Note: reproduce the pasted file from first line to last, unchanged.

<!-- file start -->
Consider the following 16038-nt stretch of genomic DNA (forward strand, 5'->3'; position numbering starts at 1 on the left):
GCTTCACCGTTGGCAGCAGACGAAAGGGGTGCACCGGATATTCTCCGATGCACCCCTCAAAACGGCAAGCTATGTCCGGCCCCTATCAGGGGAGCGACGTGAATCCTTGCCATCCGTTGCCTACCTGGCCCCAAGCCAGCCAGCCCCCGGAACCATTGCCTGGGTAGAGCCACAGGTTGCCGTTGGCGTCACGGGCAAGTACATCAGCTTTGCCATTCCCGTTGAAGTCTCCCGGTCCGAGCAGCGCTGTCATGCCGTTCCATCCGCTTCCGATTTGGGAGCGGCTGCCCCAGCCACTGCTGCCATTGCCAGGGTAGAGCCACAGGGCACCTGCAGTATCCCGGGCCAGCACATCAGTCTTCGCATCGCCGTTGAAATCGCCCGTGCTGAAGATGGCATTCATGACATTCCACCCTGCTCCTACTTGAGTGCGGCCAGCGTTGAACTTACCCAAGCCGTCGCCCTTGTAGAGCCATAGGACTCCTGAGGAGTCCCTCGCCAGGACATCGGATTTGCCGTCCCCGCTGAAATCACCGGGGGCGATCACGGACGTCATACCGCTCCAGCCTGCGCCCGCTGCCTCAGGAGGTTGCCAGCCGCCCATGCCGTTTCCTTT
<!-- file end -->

Consider the following 16038-nt stretch of genomic DNA (forward strand, 5'->3'; position numbering starts at 1 on the left):
GCTTCACCGTTGGCAGCAGACGAAAGGGGTGCACCGGATATTCTCCGATGCACCCCTCAAAACGGCAAGCTATGTCCGGCCCCTATCAGGGGAGCGACGTGAATCCTTGCCATCCGTTGCCTACCTGGCCCCAAGCCAGCCAGCCCCCGGAACCATTGCCTGGGTAGAGCCACAGGTTGCCGTTGGCGTCACGGGCAAGTACATCAGCTTTGCCATTCCCGTTGAAGTCTCCCGGTCCGAGCAGCGCTGTCATGCCGTTCCATCCGCTTCCGATTTGGGAGCGGCTGCCCCAGCCACTGCTGCCATTGCCAGGGTAGAGCCACAGGGCACCTGCAGTATCCCGGGCCAGCACATCAGTCTTCGCATCGCCGTTGAAATCGCCCGTGCTGAAGATGGCATTCATGACATTCCACCCTGCTCCTACTTGAGTGCGGCCAGCGTTGAACTTACCCAAGCCGTCGCCCTTGTAGAGCCATAGGACTCCTGAGGAGTCCCTCGCCAGGACATCGGATTTGCCGTCCCCGCTGAAATCACCGGGGGCGATCACGGACGTCATACCGCTCCAGCCTGCGCCCGCTGCCTCAGGAGGTTGCCAGCCGCCCATGCCGTTTCCTTT